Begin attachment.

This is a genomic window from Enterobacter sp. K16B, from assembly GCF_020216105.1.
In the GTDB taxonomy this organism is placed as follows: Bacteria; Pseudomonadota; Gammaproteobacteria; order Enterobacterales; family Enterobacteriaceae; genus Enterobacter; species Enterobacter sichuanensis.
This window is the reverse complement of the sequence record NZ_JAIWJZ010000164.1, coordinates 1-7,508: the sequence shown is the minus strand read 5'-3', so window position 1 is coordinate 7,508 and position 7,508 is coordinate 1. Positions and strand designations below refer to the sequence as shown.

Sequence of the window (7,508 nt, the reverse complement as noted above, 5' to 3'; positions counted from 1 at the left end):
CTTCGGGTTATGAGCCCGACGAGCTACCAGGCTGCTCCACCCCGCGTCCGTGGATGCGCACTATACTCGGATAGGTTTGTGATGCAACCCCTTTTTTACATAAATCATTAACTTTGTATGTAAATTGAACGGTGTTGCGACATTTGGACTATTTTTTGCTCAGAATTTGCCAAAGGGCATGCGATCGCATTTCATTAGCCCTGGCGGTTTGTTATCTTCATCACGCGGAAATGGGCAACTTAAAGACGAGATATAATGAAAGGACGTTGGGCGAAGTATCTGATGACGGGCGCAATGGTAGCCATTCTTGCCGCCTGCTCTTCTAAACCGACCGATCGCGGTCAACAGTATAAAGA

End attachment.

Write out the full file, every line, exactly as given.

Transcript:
This is a genomic window from Enterobacter sp. K16B, from assembly GCF_020216105.1.
In the GTDB taxonomy this organism is placed as follows: Bacteria; Pseudomonadota; Gammaproteobacteria; order Enterobacterales; family Enterobacteriaceae; genus Enterobacter; species Enterobacter sichuanensis.
This window is the reverse complement of the sequence record NZ_JAIWJZ010000164.1, coordinates 1-7,508: the sequence shown is the minus strand read 5'-3', so window position 1 is coordinate 7,508 and position 7,508 is coordinate 1. Positions and strand designations below refer to the sequence as shown.

Sequence of the window (7,508 nt, the reverse complement as noted above, 5' to 3'; positions counted from 1 at the left end):
CTTCGGGTTATGAGCCCGACGAGCTACCAGGCTGCTCCACCCCGCGTCCGTGGATGCGCACTATACTCGGATAGGTTTGTGATGCAACCCCTTTTTTACATAAATCATTAACTTTGTATGTAAATTGAACGGTGTTGCGACATTTGGACTATTTTTTGCTCAGAATTTGCCAAAGGGCATGCGATCGCATTTCATTAGCCCTGGCGGTTTGTTATCTTCATCACGCGGAAATGGGCAACTTAAAGACGAGATATAATGAAAGGACGTTGGGCGAAGTATCTGATGACGGGCGCAATGGTAGCCATTCTTGCCGCCTGCTCTTCTAAACCGACCGATCGCGGTCAACAGTATAAAGA